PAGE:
Digital messaging as a means of accelerating recruitment
Monday, June 22, 2015
The Pulse on Global Trials by Matthew Howes
Sourcing and retaining qualified subjects for clinical trials continues to be one of the biggest challenges researchers face. Nearly 80% of trials fail to meet enrollment timelines. What if we could accelerate recruitment and improve the trial experience through the application of simple and secure digital messaging?
It’s time for researchers to understand their audience, not just from a clinical point of view, but as people: How they interact, how they consume information, how they complete transactions. We need to engage in ways that meet the expectations and de facto standards of modern communication. We need to engage research volunteers as people first, subjects second.
Why email works
Conventional, paper-based or referral-based recruitment methods are seeing decreasing success rates. Many qualified volunteers never find out about clinical trial opportunities through conventional advertising. The result is a significant impact on the business of clinical research. For example, a target population of young millennials can be difficult to keep in touch with through “snail” mail because they are frequently moving. And even when contact is made, recruiters may wait weeks for a written response by mail.
Alternatively, a digital address can remain with a person wherever they go as they tend to keep their digital addresses longer than their physical ones. That’s one of the reasons why email communications between patients and physicians has become prevalent worldwide.
Advantages of secure texting
Email has its limitations, too. Studies suggest that 90% of emails are spam, and only 22% of emails are read. By comparison, 98% of text messages are read, and 90% are read within three minutes of receiving one.
More than four billion people use mobile phones worldwide, which makes it an ideal channel for clinical research organizations to communicate directly with trial participants. With wide adoption across multiple consumer markets, and secure platforms that comply with various regulatory requirements, text messaging technology now is a viable solution for the pharmaceutical industry, particularly within clinical trials.
Text messaging technology can be utilized to recruit, locate and screen potential patients. One of the advantages of secure texting is that it addresses the inherent problem relying on volunteers to take the first step.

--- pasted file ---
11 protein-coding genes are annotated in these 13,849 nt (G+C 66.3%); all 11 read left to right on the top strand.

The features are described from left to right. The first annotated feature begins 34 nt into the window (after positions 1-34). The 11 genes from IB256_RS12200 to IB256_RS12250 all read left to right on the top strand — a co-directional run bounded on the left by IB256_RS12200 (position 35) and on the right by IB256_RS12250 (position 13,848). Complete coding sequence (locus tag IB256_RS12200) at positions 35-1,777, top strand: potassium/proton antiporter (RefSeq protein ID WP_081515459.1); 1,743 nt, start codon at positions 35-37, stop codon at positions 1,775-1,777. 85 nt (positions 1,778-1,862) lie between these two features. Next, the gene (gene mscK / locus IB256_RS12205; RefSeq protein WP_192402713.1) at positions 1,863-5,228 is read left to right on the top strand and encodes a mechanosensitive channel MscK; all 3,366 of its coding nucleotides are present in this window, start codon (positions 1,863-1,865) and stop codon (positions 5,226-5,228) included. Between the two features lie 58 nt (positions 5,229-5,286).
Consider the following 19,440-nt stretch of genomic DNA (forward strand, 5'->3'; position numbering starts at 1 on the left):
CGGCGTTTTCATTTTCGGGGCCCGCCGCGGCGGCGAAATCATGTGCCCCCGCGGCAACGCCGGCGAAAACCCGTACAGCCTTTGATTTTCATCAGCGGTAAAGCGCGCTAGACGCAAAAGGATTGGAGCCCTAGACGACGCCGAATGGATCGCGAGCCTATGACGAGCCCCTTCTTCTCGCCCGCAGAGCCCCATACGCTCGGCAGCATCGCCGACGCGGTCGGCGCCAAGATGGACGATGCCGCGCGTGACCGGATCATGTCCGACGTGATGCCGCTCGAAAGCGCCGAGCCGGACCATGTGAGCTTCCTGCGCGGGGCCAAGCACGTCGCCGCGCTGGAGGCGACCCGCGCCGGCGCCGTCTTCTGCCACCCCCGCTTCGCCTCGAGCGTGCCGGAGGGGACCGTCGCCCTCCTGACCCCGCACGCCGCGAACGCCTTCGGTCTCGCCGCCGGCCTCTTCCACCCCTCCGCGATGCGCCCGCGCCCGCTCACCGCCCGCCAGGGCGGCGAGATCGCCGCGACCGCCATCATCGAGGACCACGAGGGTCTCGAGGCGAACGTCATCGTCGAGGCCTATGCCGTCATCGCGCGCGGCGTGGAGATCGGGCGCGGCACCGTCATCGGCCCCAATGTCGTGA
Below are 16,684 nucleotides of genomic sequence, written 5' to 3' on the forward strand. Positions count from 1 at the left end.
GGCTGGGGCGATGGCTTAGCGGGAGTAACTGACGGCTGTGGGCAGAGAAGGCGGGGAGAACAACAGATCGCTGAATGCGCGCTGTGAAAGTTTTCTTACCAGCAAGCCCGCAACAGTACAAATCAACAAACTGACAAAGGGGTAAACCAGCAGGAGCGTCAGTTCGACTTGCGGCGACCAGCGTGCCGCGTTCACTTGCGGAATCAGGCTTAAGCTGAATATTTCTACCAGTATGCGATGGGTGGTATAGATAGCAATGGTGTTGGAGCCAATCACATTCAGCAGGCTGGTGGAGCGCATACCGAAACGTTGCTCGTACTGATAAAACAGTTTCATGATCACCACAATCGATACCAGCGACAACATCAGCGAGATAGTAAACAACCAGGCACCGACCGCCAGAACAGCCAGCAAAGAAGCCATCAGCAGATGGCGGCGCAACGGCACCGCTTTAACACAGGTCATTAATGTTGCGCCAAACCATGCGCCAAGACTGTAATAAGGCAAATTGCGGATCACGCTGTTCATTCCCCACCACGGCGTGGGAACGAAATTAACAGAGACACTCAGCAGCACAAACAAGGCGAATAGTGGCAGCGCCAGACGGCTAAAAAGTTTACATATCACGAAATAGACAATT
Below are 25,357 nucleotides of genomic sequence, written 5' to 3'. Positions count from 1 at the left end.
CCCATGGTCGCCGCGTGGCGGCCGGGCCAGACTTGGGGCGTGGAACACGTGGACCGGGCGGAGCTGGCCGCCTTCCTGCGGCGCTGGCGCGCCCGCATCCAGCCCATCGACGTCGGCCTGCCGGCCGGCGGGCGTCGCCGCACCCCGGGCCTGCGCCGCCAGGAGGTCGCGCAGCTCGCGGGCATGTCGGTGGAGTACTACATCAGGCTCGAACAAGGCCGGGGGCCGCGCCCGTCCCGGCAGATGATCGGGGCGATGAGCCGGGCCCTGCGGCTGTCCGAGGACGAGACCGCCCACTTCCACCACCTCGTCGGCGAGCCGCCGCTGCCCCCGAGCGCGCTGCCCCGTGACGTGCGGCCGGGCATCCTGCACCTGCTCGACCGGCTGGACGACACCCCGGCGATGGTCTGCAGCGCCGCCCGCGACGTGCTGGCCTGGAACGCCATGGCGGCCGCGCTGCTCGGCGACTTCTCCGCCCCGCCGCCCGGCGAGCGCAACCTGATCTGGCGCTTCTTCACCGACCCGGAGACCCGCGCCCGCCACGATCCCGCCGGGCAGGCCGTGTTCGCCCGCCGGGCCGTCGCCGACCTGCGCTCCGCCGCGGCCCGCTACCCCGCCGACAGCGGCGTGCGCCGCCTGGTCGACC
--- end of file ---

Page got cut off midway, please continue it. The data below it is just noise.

With conventional recruitment tactics like letters, the typical response rates range from 5% to 10%. Text messaging, on the other hand, has proven to increase response rates to more than 30%. More importantly, text-based recruitment results are immediate. There is no waiting period of weeks or months to get a response.
For example: A prospective patient sees an ad for a new trial that directs them to register by texting NEW TRIAL to 12345 to receive more details. Once the text is received, interactive communication begins directly with the prospect. Through their phone, they can answer qualifying questions about their age, sex and condition, and can be directed to the nearest recruiting center for further screening.
Beyond recruitment activities, secure texting is demonstrated to have a favorable impact on retention activities, such as sending appointment reminders to improve the likelihood of a patient showing up on time, sending medication reminders and fostering better adherence.
Wearables and clinical trials
The introduction of the Apple Watch reveals a number of ways to connect patients with clinical trials. The Watch makes it possible for researchers to pre-screen potential patients through a series of short yes or no questions that they could answer with a click on their Watch. They could capitalize on family history and receive and suggest clinical trials based on an individual’s past family statistics (might influence/help other family members), or send a notification alert to a possible and pre-screened patient/caregiver (by area code) whenever an appropriate new trial is announced. A “medical” version of Siri could deliver instant options on new, relevant trials in their area just by asking the Watch.
The Watch also promises the ability to collect quality-of-life data (through the Apple ResearchKit) through instant surveys that respondents could quickly click through. And imagine the scenario of connecting subjects to pharma-cosmetic companies that are running “vanity trials” in the major vanity areas (New York City, Los Angeles, Miami, Dallas, etc.). This could be the new and controlled “Botox Party du Jour.”
As personal communication technologies continue to evolve at a rather aggressive pace, the clinical trials industry has an opportunity to make a positive impact on both business objectives and patient needs. Without evolving with technology, however, the industry risks delaying important studies and increasing the cost of clinical research.
Matthew Howes is senior vice president, marketing innovation for PALIO, an inVentiv Health company. A leader in digital strategy, he has provided the fuel for digital businesses visited by over 100 million people every month. Email firstname.lastname@example.org.
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